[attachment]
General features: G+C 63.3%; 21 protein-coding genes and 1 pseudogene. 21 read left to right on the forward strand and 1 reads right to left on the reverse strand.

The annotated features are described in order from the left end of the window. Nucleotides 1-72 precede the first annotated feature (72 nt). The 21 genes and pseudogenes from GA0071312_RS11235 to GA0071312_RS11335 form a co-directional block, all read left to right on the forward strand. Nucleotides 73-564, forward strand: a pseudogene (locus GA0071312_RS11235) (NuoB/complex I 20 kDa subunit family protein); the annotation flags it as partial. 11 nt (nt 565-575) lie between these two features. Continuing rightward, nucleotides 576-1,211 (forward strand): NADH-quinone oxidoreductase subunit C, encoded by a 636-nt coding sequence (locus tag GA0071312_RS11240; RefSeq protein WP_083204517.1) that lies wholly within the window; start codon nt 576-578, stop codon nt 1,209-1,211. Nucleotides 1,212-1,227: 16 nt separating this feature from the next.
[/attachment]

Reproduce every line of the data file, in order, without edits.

General features: G+C 63.3%; 21 protein-coding genes and 1 pseudogene. 21 read left to right on the forward strand and 1 reads right to left on the reverse strand.

The annotated features are described in order from the left end of the window. Nucleotides 1-72 precede the first annotated feature (72 nt). The 21 genes and pseudogenes from GA0071312_RS11235 to GA0071312_RS11335 form a co-directional block, all read left to right on the forward strand. Nucleotides 73-564, forward strand: a pseudogene (locus GA0071312_RS11235) (NuoB/complex I 20 kDa subunit family protein); the annotation flags it as partial. 11 nt (nt 565-575) lie between these two features. Continuing rightward, nucleotides 576-1,211 (forward strand): NADH-quinone oxidoreductase subunit C, encoded by a 636-nt coding sequence (locus tag GA0071312_RS11240; RefSeq protein WP_083204517.1) that lies wholly within the window; start codon nt 576-578, stop codon nt 1,209-1,211. Nucleotides 1,212-1,227: 16 nt separating this feature from the next.